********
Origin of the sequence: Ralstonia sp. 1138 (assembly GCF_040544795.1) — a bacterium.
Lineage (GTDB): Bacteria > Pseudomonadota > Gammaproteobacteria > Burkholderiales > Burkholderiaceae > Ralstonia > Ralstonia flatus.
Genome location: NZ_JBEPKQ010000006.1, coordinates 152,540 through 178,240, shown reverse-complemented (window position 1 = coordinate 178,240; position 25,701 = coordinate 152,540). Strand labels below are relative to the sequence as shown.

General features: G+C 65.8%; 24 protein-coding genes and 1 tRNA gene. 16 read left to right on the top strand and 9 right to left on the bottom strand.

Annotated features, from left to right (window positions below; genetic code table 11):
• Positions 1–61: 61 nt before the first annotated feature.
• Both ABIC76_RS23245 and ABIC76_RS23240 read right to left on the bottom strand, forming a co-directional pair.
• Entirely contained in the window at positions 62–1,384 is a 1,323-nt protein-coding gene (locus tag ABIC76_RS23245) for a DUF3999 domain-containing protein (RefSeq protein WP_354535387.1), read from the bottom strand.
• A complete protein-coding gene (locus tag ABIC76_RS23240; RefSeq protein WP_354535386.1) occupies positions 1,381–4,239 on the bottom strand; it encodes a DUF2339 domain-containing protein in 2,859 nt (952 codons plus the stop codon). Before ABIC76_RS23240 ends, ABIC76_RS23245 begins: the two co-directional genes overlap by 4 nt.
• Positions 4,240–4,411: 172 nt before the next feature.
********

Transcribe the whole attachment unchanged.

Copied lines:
Origin of the sequence: Ralstonia sp. 1138 (assembly GCF_040544795.1) — a bacterium.
Lineage (GTDB): Bacteria > Pseudomonadota > Gammaproteobacteria > Burkholderiales > Burkholderiaceae > Ralstonia > Ralstonia flatus.
Genome location: NZ_JBEPKQ010000006.1, coordinates 152,540 through 178,240, shown reverse-complemented (window position 1 = coordinate 178,240; position 25,701 = coordinate 152,540). Strand labels below are relative to the sequence as shown.

General features: G+C 65.8%; 24 protein-coding genes and 1 tRNA gene. 16 read left to right on the top strand and 9 right to left on the bottom strand.

Annotated features, from left to right (window positions below; genetic code table 11):
• Positions 1–61: 61 nt before the first annotated feature.
• Both ABIC76_RS23245 and ABIC76_RS23240 read right to left on the bottom strand, forming a co-directional pair.
• Entirely contained in the window at positions 62–1,384 is a 1,323-nt protein-coding gene (locus tag ABIC76_RS23245) for a DUF3999 domain-containing protein (RefSeq protein WP_354535387.1), read from the bottom strand.
• A complete protein-coding gene (locus tag ABIC76_RS23240; RefSeq protein WP_354535386.1) occupies positions 1,381–4,239 on the bottom strand; it encodes a DUF2339 domain-containing protein in 2,859 nt (952 codons plus the stop codon). Before ABIC76_RS23240 ends, ABIC76_RS23245 begins: the two co-directional genes overlap by 4 nt.
• Positions 4,240–4,411: 172 nt before the next feature.